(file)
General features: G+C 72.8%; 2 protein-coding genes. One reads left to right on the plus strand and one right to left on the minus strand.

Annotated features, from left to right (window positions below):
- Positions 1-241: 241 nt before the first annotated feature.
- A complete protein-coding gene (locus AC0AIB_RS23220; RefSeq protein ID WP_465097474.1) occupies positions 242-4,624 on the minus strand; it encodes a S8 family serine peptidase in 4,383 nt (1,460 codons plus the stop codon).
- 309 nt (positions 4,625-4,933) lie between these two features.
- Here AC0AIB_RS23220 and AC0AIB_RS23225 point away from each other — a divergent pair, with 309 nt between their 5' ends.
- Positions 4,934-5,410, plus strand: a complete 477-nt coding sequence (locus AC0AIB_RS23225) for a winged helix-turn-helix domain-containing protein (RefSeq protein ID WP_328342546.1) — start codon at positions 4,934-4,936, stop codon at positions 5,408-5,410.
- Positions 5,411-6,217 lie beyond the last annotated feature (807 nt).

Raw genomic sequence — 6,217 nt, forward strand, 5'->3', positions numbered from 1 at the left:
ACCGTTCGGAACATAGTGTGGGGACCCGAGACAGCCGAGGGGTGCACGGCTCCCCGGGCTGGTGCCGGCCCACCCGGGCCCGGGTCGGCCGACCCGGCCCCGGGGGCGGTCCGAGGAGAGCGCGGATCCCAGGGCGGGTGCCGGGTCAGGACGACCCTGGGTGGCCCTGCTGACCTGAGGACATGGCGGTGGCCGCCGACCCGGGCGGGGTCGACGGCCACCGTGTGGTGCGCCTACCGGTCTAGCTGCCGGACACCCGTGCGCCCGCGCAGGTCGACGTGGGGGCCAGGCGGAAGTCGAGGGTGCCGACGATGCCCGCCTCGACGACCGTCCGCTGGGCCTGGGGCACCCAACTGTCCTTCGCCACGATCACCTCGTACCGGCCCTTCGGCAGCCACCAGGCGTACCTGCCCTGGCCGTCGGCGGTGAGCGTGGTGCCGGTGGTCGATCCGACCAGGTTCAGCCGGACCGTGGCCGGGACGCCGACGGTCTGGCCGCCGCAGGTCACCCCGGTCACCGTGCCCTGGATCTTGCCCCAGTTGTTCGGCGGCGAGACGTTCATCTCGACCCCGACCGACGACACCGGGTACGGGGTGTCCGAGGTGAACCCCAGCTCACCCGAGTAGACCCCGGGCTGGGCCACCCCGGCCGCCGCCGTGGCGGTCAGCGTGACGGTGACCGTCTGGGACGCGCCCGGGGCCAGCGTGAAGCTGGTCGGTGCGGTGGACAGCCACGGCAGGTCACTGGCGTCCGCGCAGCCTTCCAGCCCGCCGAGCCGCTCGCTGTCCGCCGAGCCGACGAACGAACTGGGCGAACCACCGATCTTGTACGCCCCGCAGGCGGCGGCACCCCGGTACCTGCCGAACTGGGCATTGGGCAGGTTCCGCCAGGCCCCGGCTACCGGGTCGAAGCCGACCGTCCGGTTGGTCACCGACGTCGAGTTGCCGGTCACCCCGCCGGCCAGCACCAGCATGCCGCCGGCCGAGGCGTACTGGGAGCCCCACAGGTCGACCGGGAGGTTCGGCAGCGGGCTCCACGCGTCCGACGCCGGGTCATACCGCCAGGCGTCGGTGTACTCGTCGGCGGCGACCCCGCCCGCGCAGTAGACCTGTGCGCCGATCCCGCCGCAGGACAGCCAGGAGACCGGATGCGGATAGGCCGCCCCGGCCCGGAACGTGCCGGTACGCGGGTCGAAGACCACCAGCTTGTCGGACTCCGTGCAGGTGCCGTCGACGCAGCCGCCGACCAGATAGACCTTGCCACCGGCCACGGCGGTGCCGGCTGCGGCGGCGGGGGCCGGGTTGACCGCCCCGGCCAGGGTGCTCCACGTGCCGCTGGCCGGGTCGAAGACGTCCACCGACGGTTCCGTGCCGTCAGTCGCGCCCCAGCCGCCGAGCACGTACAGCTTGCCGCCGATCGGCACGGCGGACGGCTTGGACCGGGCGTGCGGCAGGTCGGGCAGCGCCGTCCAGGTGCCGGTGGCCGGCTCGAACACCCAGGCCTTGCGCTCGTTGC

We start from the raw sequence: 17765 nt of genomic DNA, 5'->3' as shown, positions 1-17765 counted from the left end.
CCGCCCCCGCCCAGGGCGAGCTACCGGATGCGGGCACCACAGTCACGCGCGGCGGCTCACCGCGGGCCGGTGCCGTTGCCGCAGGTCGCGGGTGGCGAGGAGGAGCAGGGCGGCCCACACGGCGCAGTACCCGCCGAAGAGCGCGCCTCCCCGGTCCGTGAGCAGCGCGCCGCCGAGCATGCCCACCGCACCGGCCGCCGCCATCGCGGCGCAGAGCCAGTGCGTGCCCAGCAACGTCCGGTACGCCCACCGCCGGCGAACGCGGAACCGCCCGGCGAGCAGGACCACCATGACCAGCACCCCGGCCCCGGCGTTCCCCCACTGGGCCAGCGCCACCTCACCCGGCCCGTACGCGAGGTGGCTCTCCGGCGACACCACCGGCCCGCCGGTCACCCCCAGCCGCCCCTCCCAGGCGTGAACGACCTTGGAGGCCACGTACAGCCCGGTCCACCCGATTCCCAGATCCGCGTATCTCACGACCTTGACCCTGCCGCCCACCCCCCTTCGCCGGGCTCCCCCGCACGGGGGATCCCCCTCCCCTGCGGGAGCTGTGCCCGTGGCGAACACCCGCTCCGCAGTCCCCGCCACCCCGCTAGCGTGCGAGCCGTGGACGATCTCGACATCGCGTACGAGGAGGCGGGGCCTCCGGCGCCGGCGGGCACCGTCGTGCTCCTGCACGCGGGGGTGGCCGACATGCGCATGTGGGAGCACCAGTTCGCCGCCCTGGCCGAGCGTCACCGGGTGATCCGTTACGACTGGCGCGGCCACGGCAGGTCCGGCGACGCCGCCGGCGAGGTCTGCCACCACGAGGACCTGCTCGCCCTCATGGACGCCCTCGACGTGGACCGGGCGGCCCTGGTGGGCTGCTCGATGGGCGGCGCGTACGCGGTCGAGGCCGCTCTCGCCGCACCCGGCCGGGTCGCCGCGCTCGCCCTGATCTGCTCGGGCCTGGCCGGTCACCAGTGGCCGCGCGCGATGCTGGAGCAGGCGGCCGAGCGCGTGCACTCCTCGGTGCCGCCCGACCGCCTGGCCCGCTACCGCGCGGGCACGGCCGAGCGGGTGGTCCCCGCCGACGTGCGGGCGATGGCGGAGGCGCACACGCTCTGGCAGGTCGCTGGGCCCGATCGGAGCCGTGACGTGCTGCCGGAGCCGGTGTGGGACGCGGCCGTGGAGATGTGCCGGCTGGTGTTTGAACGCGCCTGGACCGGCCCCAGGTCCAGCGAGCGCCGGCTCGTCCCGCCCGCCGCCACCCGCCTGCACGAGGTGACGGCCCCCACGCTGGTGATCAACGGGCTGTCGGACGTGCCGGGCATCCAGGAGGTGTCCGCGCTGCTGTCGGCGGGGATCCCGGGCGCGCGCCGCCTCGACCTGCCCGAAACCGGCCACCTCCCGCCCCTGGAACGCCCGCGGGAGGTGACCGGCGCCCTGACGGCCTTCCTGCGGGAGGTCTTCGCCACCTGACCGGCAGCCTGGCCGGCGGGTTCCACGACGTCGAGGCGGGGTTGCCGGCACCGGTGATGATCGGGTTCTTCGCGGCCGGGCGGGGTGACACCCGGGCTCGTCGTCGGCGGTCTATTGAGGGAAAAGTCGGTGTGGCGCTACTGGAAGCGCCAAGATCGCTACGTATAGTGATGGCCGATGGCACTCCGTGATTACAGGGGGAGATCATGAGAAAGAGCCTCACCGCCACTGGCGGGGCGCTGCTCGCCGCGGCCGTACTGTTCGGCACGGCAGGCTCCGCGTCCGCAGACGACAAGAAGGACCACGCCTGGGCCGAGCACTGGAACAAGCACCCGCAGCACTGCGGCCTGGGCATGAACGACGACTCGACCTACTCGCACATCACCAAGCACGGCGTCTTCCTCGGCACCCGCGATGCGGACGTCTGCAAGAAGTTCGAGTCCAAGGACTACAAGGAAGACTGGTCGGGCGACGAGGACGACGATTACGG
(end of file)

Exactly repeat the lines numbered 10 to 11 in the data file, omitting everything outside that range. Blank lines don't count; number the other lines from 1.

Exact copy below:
ACCGTTCGGAACATAGTGTGGGGACCCGAGACAGCCGAGGGGTGCACGGCTCCCCGGGCTGGTGCCGGCCCACCCGGGCCCGGGTCGGCCGACCCGGCCCCGGGGGCGGTCCGAGGAGAGCGCGGATCCCAGGGCGGGTGCCGGGTCAGGACGACCCTGGGTGGCCCTGCTGACCTGAGGACATGGCGGTGGCCGCCGACCCGGGCGGGGTCGACGGCCACCGTGTGGTGCGCCTACCGGTCTAGCTGCCGGACACCCGTGCGCCCGCGCAGGTCGACGTGGGGGCCAGGCGGAAGTCGAGGGTGCCGACGATGCCCGCCTCGACGACCGTCCGCTGGGCCTGGGGCACCCAACTGTCCTTCGCCACGATCACCTCGTACCGGCCCTTCGGCAGCCACCAGGCGTACCTGCCCTGGCCGTCGGCGGTGAGCGTGGTGCCGGTGGTCGATCCGACCAGGTTCAGCCGGACCGTGGCCGGGACGCCGACGGTCTGGCCGCCGCAGGTCACCCCGGTCACCGTGCCCTGGATCTTGCCCCAGTTGTTCGGCGGCGAGACGTTCATCTCGACCCCGACCGACGACACCGGGTACGGGGTGTCCGAGGTGAACCCCAGCTCACCCGAGTAGACCCCGGGCTGGGCCACCCCGGCCGCCGCCGTGGCGGTCAGCGTGACGGTGACCGTCTGGGACGCGCCCGGGGCCAGCGTGAAGCTGGTCGGTGCGGTGGACAGCCACGGCAGGTCACTGGCGTCCGCGCAGCCTTCCAGCCCGCCGAGCCGCTCGCTGTCCGCCGAGCCGACGAACGAACTGGGCGAACCACCGATCTTGTACGCCCCGCAGGCGGCGGCACCCCGGTACCTGCCGAACTGGGCATTGGGCAGGTTCCGCCAGGCCCCGGCTACCGGGTCGAAGCCGACCGTCCGGTTGGTCACCGACGTCGAGTTGCCGGTCACCCCGCCGGCCAGCACCAGCATGCCGCCGGCCGAGGCGTACTGGGAGCCCCACAGGTCGACCGGGAGGTTCGGCAGCGGGCTCCACGCGTCCGACGCCGGGTCATACCGCCAGGCGTCGGTGTACTCGTCGGCGGCGACCCCGCCCGCGCAGTAGACCTGTGCGCCGATCCCGCCGCAGGACAGCCAGGAGACCGGATGCGGATAGGCCGCCCCGGCCCGGAACGTGCCGGTACGCGGGTCGAAGACCACCAGCTTGTCGGACTCCGTGCAGGTGCCGTCGACGCAGCCGCCGACCAGATAGACCTTGCCACCGGCCACGGCGGTGCCGGCTGCGGCGGCGGGGGCCGGGTTGACCGCCCCGGCCAGGGTGCTCCACGTGCCGCTGGCCGGGTCGAAGACGTCCACCGACGGTTCCGTGCCGTCAGTCGCGCCCCAGCCGCCGAGCACGTACAGCTTGCCGCCGATCGGCACGGCGGACGGCTTGGACCGGGCGTGCGGCAGGTCGGGCAGCGCCGTCCAGGTGCCGGTGGCCGGCTCGAACACCCAGGCCTTGCGCTCGTTGC

We start from the raw sequence: 17765 nt of genomic DNA, 5'->3' as shown, positions 1-17765 counted from the left end.